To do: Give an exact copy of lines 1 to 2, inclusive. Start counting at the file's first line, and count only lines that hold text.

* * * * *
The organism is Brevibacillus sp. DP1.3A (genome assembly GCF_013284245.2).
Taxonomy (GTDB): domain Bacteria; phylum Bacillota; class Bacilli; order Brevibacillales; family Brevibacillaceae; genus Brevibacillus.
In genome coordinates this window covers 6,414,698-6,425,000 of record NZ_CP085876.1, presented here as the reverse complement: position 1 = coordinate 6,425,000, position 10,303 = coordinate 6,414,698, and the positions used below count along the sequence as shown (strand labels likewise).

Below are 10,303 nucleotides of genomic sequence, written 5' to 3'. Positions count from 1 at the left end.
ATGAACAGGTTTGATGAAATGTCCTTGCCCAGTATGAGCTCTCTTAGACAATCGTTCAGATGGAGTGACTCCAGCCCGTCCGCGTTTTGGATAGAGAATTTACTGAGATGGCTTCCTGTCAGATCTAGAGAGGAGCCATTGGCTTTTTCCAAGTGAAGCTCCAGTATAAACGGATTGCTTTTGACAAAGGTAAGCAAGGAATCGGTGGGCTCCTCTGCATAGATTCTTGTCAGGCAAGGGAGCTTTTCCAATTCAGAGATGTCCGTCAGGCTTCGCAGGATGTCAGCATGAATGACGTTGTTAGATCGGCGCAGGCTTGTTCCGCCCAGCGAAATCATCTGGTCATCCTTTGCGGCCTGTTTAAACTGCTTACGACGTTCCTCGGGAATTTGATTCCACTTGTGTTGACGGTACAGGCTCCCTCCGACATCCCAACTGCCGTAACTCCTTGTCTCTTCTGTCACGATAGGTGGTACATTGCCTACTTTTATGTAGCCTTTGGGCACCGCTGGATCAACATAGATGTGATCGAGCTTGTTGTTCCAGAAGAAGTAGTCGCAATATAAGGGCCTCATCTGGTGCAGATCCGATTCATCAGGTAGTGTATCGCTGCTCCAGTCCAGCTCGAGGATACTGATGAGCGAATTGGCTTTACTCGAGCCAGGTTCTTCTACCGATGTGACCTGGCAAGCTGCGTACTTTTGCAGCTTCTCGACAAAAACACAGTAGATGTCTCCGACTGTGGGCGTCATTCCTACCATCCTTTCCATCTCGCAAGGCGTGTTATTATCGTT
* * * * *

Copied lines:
The organism is Brevibacillus sp. DP1.3A (genome assembly GCF_013284245.2).
Taxonomy (GTDB): domain Bacteria; phylum Bacillota; class Bacilli; order Brevibacillales; family Brevibacillaceae; genus Brevibacillus.